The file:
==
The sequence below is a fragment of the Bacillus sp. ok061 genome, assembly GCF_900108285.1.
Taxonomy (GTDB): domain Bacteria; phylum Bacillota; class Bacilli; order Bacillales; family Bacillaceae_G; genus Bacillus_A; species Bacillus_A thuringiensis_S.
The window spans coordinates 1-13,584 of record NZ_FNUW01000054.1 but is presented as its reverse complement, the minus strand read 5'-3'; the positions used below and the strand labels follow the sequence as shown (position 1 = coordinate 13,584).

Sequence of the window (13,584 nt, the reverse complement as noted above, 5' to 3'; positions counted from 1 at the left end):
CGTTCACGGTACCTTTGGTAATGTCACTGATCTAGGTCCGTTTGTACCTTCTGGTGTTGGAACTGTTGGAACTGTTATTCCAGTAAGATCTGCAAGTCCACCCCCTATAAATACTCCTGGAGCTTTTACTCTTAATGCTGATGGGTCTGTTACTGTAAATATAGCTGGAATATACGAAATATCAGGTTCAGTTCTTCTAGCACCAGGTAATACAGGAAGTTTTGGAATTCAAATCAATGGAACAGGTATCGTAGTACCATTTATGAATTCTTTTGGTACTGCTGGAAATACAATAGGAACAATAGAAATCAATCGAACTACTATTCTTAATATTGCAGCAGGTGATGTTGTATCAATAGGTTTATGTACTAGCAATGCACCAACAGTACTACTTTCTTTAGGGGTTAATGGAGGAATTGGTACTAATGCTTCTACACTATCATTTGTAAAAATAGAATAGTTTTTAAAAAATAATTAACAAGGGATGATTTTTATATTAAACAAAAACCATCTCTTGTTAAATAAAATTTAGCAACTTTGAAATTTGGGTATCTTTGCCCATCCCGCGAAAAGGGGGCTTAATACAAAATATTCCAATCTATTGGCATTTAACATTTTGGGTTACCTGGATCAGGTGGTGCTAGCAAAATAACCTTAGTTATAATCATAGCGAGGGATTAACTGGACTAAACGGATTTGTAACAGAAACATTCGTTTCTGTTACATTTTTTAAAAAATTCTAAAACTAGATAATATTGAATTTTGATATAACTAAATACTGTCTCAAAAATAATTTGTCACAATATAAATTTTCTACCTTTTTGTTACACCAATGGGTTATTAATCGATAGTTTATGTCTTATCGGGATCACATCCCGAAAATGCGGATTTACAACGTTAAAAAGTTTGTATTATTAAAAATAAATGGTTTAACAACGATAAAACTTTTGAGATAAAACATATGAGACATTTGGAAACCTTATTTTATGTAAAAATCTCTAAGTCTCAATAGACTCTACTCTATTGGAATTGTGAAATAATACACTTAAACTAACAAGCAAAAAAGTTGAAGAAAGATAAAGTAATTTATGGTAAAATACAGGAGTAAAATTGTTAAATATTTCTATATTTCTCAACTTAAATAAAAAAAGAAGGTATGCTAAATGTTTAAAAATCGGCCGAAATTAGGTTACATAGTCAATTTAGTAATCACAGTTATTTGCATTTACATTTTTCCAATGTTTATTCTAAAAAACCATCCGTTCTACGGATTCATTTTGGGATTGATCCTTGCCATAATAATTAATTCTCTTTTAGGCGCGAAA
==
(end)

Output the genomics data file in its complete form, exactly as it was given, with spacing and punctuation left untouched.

The sequence below is a fragment of the Bacillus sp. ok061 genome, assembly GCF_900108285.1.
Taxonomy (GTDB): domain Bacteria; phylum Bacillota; class Bacilli; order Bacillales; family Bacillaceae_G; genus Bacillus_A; species Bacillus_A thuringiensis_S.
The window spans coordinates 1-13,584 of record NZ_FNUW01000054.1 but is presented as its reverse complement, the minus strand read 5'-3'; the positions used below and the strand labels follow the sequence as shown (position 1 = coordinate 13,584).

Sequence of the window (13,584 nt, the reverse complement as noted above, 5' to 3'; positions counted from 1 at the left end):
CGTTCACGGTACCTTTGGTAATGTCACTGATCTAGGTCCGTTTGTACCTTCTGGTGTTGGAACTGTTGGAACTGTTATTCCAGTAAGATCTGCAAGTCCACCCCCTATAAATACTCCTGGAGCTTTTACTCTTAATGCTGATGGGTCTGTTACTGTAAATATAGCTGGAATATACGAAATATCAGGTTCAGTTCTTCTAGCACCAGGTAATACAGGAAGTTTTGGAATTCAAATCAATGGAACAGGTATCGTAGTACCATTTATGAATTCTTTTGGTACTGCTGGAAATACAATAGGAACAATAGAAATCAATCGAACTACTATTCTTAATATTGCAGCAGGTGATGTTGTATCAATAGGTTTATGTACTAGCAATGCACCAACAGTACTACTTTCTTTAGGGGTTAATGGAGGAATTGGTACTAATGCTTCTACACTATCATTTGTAAAAATAGAATAGTTTTTAAAAAATAATTAACAAGGGATGATTTTTATATTAAACAAAAACCATCTCTTGTTAAATAAAATTTAGCAACTTTGAAATTTGGGTATCTTTGCCCATCCCGCGAAAAGGGGGCTTAATACAAAATATTCCAATCTATTGGCATTTAACATTTTGGGTTACCTGGATCAGGTGGTGCTAGCAAAATAACCTTAGTTATAATCATAGCGAGGGATTAACTGGACTAAACGGATTTGTAACAGAAACATTCGTTTCTGTTACATTTTTTAAAAAATTCTAAAACTAGATAATATTGAATTTTGATATAACTAAATACTGTCTCAAAAATAATTTGTCACAATATAAATTTTCTACCTTTTTGTTACACCAATGGGTTATTAATCGATAGTTTATGTCTTATCGGGATCACATCCCGAAAATGCGGATTTACAACGTTAAAAAGTTTGTATTATTAAAAATAAATGGTTTAACAACGATAAAACTTTTGAGATAAAACATATGAGACATTTGGAAACCTTATTTTATGTAAAAATCTCTAAGTCTCAATAGACTCTACTCTATTGGAATTGTGAAATAATACACTTAAACTAACAAGCAAAAAAGTTGAAGAAAGATAAAGTAATTTATGGTAAAATACAGGAGTAAAATTGTTAAATATTTCTATATTTCTCAACTTAAATAAAAAAAGAAGGTATGCTAAATGTTTAAAAATCGGCCGAAATTAGGTTACATAGTCAATTTAGTAATCACAGTTATTTGCATTTACATTTTTCCAATGTTTATTCTAAAAAACCATCCGTTCTACGGATTCATTTTGGGATTGATCCTTGCCATAATAATTAATTCTCTTTTAGGCGCGAAA